Their defining characteristics are their yellow eyebrows and a very long bill that they use for plucking insects and mollusks from the mud at low tide.
A close relative of the grasshopper sparrow with a similar appearance and call. But Leconte’s sparrow is even smaller than its cousin and prefers wet, marshy habitats instead of dry grasslands.
These tiny birds are also merely winter visitors in the eastern half of Texas, unlike grasshopper sparrows which sometimes remain to breed in Central Texas during the summer, too.
The green-tailed towhee is an exotic-looking, unusually colorful sparrow with a green back, and a rufous crown.
Texas is one of only four states where these birds overwinter in the United States, and a small breeding population can also be found amid the high mountains in the southwest of the state.
Listen out for its distinctive mewing call to help locate it among the dry, brushy habitats that they prefer.
Brewer’s sparrow is often quoted as the smallest sparrow in North America. Weighing an average of 0.37 ounces, they’re around five times lighter than a large sparrow such as a canyon towhee!
The southwestern corner of Texas is the only part of the state where you’ll see Brewer’s sparrow during the winter, although the northwest also hosts small populations during the migratory seasons.
Rarely Spotted Sparrows In Texas
According to bird watchers’ reports, the following eight sparrows have been spotted by less than one in a thousand bird watchers in Texas. All of them are regional, and some of them are also simply very rare. Within Texas, all of the following birds should be considered prized sightings!
The diminutive black-chinned sparrow is a rather rare bird of arid hillsides in the southwest.
In Texas, they can be found year-round, but only found on the middle western fringes of the state, usually among dense patches of dryland vegetation.
The black chin that this sparrow is named after is only displayed by males between April and August. During the winter, the impressive black beard is cast aside, and he returns to looking more like the gray-headed female.
It’s only in the southeastern corner of Texas that you’ll find Nelson’s sparrow, a close relative of Leconte’s sparrow. You can tell them apart from their kin by their longer bill and darker color.
Coastal salt marshes are the favorite haunt of this tiny, secretive bird. Until recently Nelson’s sparrow was thought to be the same species as the saltmarsh sparrow, which is absent in Texas.
One of the least common sparrows in the US, Botteri’s sparrow can only be found during the breeding season in two isolated localities.
One population is on the tripoint between New Mexico, Arizona, and Mexico, and the other is in the southeastern tip of Texas.
These birds are easily confused with their cousin Cassin’s sparrow but have longer bills and a flatter crown.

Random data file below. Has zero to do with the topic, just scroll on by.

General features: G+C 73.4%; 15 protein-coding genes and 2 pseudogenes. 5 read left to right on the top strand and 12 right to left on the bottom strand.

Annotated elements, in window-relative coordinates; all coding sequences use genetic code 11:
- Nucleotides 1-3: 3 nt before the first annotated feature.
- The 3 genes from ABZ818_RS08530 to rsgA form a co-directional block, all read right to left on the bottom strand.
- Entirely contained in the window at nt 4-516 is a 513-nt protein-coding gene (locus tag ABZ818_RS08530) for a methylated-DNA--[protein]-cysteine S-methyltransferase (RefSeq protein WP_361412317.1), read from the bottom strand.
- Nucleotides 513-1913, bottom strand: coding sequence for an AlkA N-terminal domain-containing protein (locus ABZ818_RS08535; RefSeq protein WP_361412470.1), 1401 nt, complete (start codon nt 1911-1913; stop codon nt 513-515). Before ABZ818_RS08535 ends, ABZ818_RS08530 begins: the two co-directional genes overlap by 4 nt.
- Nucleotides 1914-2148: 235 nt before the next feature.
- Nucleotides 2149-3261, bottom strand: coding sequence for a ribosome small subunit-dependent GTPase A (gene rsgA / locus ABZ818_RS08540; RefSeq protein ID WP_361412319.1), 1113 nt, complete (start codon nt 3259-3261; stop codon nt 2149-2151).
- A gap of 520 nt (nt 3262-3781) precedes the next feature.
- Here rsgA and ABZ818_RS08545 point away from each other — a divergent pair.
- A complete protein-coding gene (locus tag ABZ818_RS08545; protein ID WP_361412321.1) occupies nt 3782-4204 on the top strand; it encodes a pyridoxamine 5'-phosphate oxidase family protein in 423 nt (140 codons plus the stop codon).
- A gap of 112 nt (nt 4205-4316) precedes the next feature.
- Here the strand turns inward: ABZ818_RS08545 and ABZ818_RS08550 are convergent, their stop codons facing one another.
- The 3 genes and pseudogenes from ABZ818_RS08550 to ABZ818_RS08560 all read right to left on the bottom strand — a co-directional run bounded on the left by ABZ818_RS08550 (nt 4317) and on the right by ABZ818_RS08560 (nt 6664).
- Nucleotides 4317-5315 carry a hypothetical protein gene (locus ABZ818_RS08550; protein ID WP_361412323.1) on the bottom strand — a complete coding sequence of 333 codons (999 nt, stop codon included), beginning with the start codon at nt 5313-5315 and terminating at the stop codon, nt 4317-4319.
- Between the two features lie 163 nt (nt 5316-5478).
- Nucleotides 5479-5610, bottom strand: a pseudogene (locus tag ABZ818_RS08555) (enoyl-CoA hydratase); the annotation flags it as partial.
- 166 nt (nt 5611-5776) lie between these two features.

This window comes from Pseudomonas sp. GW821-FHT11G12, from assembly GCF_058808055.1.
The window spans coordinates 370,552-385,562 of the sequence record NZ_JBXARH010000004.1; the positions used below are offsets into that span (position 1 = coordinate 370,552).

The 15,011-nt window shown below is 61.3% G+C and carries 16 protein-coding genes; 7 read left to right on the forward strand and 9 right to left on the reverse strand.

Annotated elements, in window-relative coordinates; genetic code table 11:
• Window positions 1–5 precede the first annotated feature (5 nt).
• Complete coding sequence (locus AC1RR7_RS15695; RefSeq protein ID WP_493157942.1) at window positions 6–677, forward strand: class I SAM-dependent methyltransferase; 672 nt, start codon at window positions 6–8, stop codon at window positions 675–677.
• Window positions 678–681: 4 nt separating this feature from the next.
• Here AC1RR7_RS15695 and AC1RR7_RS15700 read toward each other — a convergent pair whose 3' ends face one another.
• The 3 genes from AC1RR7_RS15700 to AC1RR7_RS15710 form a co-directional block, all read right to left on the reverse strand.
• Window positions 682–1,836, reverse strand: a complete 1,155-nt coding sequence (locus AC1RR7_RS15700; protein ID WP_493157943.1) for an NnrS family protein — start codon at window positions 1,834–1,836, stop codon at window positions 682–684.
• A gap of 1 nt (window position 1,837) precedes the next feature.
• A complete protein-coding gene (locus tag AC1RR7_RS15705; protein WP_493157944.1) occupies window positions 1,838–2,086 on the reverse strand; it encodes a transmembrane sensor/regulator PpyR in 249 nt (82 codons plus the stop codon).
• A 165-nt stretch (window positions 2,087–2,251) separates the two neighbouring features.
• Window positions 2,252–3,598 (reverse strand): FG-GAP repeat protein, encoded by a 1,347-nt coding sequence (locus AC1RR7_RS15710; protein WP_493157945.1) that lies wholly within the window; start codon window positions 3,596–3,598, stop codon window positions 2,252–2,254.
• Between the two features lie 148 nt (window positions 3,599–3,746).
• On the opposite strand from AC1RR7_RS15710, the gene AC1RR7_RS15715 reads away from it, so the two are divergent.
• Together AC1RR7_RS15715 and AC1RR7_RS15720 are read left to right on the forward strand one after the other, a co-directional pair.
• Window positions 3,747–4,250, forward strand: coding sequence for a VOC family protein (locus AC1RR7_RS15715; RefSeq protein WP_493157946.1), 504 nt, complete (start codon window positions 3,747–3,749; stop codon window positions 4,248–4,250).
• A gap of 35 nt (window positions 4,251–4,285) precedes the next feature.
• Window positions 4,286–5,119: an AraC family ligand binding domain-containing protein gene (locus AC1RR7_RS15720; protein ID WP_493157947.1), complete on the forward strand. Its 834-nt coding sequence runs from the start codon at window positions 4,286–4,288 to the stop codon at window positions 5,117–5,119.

Another sparrow with a confined range, Bachman’s sparrow can only be found on the northeastern edges of Texas where they remain throughout the year.
Bachman’s sparrow is closely related to Cassin’s and Botteri’s sparrows, with the same rusty crown and eyeline. Luckily, their ranges don’t tend to overlap, so identification is made easier!
Previously thought to be the same species as Bell’s sparrow, the sagebrush sparrow does indeed enjoy the arid sagebrush and saltbush landscapes of the western states.
These birds are very rare in Texas and can only be seen occasionally in the southwest of the state. Look out for them running between shrubs with their tails held high in the air!
Our final member of the grasshopper sparrow family, Henslow’s sparrow has a light yellow–olive green color and an especially large bill for its tiny body.
These rare birds can only be seen very occasionally in the eastern parts of Texas during the winter. Their favorite habitat is tall-grass prairie and damp grassy meadows, and their numbers have been declining along with their habitat due to human development.
American Tree Sparrow
Although the American tree sparrow is a common bird further north, they rarely venture this far to the south. The northern tip of Texas is the only part of the state where you’ll see these birds here.
An odd fact about these birds is that they don’t really like trees at all. They spend much of their time on the ground, and spend their summers breeding in the northern tundra, a landscape devoid of any trees at all!
Their primary field marks are the black spot on the middle of their chest, and their rusty red crown and eyeline.
Looking somewhat like a cross between a savannah sparrow and a grasshopper sparrow, Baird’s sparrow is a small, streaky bird with a white belly.
Baird’s sparrow mainly overwinters in Mexico and breeds in the northwest region around Montana, but will occasionally stray into Western Texas, especially on its migratory flights during the spring and fall.
It’s been a lot of fun looking through the incredible diversity of sparrows in America’s second-largest state. No other state comes close in its wealth of sparrows, and some of the species can be found nowhere else in the United States.
Because there are so many sparrows in Texas, I wasn’t able to go into extensive detail about each species. For that, you’ll need to check out my guides to sparrows in the neighboring states of New Mexico, and Arkansas.
But while we’re still in Texas, did you know the state hosts more bird species than any other bar California? Don’t miss our list of 25 of the most beautiful of them, here!